AGGRESSIVE BEHAVIOUR AFTER SEVERE ACQUIRED BRAIN INJURY: SUCCESSFUL TREATMENT WITH ELECTRICAL AVERSION THERAPY: A CASE STUDY
Research output: Contribution to journal › Editorial › Academic › peer-review
The effect of EAT on aggression after brain injury has not been investigated previously.
Case Presentation: Here we report on a single case observational study on the effect of EAT on aggression in a 41-year old male with severe brain injury due to subarachnoid hemorrhage. Restraints, time out of bed, number of staff needed for care and aggressive behavior were measured.
The level of care and the number of restraints were markedly reduced with EAT, without incidents leading to injury to the patient or nursing staff. There was a trend towards decline in the frequency of aggressive behavior over time.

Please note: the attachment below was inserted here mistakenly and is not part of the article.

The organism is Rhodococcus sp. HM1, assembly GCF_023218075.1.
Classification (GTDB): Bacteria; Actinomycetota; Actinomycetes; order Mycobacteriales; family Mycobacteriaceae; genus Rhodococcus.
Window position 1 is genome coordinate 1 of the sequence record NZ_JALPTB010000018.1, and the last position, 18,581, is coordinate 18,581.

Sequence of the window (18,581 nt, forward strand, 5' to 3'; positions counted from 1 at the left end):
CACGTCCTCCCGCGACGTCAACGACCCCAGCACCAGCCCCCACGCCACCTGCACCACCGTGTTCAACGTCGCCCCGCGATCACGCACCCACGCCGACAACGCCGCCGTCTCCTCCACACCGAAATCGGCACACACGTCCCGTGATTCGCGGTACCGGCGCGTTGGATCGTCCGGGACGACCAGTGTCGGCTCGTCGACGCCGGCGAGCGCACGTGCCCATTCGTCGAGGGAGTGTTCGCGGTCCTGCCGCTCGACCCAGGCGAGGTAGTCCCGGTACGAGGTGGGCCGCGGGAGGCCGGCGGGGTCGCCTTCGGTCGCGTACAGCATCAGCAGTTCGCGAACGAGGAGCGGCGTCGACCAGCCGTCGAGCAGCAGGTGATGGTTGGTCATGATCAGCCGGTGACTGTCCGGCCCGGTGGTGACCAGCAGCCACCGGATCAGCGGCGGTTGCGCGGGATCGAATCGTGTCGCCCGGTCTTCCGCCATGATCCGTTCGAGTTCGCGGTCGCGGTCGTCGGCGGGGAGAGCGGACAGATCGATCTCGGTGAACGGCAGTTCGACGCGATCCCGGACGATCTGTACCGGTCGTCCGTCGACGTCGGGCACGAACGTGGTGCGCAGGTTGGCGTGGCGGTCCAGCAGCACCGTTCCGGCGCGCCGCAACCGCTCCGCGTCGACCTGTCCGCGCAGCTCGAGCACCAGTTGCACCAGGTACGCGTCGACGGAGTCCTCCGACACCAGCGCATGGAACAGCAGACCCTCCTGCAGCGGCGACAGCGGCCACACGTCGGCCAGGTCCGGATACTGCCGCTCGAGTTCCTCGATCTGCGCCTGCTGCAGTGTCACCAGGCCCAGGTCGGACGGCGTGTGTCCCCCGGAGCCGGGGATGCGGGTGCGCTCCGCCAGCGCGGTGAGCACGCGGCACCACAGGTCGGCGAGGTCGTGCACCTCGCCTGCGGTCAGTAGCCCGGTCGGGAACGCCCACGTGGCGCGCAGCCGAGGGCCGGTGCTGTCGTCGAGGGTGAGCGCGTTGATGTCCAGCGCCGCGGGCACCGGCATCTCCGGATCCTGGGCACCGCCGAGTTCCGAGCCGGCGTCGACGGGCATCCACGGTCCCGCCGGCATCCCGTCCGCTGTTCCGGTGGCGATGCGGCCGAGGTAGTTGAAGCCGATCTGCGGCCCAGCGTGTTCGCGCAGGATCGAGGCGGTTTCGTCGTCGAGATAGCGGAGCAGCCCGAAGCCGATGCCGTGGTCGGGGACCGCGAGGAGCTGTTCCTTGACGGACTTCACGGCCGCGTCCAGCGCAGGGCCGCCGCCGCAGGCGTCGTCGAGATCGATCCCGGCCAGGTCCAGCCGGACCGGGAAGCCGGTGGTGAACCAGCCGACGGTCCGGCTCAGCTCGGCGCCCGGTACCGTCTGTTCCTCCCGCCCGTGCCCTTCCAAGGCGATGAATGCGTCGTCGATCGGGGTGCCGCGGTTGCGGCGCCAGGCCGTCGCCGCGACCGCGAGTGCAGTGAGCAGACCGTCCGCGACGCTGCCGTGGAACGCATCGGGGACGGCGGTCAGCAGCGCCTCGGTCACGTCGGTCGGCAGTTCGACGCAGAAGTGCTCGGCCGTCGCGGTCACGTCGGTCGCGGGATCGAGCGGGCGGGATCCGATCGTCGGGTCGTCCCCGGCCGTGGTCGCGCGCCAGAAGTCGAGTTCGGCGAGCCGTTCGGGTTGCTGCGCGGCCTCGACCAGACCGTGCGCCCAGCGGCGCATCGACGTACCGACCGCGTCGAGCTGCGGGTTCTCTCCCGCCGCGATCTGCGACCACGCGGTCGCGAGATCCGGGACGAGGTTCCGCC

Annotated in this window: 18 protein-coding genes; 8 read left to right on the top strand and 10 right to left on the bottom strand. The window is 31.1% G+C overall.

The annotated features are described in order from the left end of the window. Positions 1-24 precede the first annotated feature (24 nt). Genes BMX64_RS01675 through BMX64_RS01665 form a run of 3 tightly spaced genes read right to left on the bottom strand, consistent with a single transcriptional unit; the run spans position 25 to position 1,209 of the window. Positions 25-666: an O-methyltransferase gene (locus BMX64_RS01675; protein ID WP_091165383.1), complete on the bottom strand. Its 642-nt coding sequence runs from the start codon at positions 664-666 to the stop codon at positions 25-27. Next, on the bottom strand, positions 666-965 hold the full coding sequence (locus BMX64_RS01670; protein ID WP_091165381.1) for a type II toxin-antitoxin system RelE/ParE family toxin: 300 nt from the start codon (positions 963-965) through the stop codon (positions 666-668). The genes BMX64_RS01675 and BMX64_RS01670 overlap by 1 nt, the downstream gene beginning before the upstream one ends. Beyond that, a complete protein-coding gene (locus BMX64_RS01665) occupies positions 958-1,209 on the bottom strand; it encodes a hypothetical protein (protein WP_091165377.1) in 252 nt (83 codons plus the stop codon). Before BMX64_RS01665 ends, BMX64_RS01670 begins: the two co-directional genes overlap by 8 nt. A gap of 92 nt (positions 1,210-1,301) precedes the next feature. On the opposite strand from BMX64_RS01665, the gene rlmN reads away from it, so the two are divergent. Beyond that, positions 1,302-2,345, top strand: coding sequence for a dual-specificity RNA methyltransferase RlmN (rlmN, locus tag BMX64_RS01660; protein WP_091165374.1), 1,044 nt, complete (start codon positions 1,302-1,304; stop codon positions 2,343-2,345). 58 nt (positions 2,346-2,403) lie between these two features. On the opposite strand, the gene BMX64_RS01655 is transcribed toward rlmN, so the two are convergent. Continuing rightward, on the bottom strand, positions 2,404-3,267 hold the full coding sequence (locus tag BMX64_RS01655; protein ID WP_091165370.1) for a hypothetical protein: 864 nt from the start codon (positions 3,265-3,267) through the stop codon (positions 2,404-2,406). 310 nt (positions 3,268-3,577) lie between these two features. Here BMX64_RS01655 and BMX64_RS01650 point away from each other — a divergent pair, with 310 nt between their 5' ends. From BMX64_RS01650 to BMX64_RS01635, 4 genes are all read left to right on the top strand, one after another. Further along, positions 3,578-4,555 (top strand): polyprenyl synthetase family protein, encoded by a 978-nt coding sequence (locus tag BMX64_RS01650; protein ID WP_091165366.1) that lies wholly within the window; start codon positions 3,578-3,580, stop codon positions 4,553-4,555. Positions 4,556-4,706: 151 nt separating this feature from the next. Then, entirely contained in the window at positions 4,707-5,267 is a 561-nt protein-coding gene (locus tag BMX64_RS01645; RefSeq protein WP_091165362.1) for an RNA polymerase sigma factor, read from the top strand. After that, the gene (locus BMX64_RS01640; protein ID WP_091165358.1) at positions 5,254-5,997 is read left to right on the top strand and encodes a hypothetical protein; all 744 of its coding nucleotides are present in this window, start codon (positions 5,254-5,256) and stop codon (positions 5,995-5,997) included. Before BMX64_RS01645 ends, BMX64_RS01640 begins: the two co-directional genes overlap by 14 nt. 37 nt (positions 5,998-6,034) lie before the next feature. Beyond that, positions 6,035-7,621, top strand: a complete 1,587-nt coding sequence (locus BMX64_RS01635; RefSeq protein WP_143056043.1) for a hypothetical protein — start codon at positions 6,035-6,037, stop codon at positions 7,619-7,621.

Discussion: The study design was observational but by comparing the first and the second part of the registration period we were able to demonstrate a decline in aggressive behavior after EAT. The large number of measurements was a strong aspect. The lack of control is however a major limitation.
Conclusion: We conclude that EAT was effective in this patient with aggressive behavior due to severe brain injury. EAT can therefore be considered in therapy resistant aggression in brain-injured patients.